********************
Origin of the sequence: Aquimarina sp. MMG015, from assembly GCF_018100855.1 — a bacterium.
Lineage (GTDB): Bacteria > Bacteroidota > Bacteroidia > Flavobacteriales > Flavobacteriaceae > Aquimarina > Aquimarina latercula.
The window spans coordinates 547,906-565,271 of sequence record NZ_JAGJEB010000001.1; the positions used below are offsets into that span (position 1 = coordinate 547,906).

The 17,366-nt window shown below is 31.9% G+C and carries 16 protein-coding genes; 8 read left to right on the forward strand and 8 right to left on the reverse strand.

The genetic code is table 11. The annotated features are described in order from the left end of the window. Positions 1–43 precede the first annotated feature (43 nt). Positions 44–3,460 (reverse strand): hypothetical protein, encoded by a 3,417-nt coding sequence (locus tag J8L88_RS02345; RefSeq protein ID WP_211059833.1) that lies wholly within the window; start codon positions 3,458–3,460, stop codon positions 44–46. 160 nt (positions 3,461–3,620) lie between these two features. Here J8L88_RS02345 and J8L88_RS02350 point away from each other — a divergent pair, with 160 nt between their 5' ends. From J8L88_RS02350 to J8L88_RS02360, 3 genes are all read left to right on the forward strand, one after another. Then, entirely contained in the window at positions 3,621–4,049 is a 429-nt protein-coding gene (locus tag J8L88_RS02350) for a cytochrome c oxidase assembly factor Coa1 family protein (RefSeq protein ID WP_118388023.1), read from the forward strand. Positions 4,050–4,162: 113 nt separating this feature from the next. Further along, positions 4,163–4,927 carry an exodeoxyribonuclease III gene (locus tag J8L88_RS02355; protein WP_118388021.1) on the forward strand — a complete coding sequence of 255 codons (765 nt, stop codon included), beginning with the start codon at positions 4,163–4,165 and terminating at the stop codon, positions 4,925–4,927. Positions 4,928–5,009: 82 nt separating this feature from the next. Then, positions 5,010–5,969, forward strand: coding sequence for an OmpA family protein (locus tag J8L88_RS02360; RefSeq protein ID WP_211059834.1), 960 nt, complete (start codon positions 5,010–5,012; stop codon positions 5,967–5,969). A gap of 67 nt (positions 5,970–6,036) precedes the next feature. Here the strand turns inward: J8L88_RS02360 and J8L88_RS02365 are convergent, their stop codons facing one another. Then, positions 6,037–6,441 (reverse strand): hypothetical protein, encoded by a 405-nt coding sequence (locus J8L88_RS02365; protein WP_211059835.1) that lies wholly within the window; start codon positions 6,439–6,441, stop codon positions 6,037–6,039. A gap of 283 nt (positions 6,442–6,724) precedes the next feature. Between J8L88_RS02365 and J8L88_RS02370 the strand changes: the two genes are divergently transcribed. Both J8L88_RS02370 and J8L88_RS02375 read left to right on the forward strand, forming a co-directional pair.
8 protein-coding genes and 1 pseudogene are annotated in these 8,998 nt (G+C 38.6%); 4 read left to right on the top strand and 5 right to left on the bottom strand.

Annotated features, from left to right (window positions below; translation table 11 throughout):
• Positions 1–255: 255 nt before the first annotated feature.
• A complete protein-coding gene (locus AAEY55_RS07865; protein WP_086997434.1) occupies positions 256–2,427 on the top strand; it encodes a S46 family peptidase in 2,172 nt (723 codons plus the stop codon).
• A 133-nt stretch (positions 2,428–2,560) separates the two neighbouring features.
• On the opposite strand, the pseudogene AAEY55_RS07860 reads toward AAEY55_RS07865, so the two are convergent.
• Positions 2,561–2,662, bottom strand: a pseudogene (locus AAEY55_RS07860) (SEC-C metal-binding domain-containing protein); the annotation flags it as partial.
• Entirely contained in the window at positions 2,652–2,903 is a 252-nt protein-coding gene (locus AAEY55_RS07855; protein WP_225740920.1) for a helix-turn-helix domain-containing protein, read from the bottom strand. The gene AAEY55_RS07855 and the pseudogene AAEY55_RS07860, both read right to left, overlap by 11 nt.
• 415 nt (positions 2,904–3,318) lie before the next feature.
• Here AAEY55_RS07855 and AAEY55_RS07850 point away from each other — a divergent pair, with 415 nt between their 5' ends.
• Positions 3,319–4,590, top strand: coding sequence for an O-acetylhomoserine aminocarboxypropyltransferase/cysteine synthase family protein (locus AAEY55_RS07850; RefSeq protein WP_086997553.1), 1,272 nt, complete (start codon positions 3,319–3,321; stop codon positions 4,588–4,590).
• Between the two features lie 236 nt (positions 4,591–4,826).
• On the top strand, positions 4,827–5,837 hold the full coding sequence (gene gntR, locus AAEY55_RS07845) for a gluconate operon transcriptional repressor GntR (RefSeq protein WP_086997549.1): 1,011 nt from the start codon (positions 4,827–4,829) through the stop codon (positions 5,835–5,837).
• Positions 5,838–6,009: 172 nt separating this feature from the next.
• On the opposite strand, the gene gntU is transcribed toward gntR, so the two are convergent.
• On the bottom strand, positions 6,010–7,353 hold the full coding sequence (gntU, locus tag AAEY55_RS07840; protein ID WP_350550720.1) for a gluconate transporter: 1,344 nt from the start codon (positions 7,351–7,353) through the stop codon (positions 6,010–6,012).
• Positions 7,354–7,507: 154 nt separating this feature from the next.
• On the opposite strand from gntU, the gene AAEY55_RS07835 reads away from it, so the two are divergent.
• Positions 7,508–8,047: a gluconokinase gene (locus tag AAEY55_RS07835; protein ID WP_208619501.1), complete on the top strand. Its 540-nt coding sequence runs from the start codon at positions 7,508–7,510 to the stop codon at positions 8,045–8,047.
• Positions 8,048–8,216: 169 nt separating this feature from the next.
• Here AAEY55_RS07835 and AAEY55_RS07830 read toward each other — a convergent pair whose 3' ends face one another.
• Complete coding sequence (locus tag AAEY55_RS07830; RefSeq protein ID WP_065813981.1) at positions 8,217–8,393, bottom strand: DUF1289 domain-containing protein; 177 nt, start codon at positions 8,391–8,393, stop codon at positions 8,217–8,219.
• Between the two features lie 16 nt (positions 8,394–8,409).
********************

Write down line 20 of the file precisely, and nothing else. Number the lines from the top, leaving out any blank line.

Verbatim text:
• On the opposite strand, the gene gntU is transcribed toward gntR, so the two are convergent.